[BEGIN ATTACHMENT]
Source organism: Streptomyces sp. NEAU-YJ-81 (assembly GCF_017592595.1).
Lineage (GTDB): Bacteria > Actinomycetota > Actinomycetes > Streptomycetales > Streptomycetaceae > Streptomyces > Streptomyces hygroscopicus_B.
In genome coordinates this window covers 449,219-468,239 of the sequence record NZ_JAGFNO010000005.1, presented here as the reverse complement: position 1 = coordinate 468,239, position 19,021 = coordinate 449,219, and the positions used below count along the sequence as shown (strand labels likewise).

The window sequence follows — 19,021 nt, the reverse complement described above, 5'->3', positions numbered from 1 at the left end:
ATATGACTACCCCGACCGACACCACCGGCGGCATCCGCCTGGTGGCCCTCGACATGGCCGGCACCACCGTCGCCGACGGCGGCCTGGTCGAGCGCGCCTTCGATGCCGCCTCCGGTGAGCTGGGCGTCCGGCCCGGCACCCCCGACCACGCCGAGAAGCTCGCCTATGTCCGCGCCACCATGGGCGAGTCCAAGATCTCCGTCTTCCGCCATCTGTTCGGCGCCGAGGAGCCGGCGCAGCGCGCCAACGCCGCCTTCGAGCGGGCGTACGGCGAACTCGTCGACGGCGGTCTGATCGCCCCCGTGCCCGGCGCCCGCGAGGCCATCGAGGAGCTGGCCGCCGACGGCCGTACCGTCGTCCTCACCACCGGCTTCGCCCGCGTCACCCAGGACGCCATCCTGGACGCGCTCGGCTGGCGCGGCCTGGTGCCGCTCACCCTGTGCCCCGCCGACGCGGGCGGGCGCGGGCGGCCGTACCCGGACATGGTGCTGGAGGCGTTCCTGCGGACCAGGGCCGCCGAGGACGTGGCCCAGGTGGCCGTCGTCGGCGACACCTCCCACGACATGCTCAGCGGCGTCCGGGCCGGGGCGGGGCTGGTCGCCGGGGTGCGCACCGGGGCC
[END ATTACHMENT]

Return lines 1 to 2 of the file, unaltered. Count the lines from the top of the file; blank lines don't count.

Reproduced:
Source organism: Streptomyces sp. NEAU-YJ-81 (assembly GCF_017592595.1).
Lineage (GTDB): Bacteria > Actinomycetota > Actinomycetes > Streptomycetales > Streptomycetaceae > Streptomyces > Streptomyces hygroscopicus_B.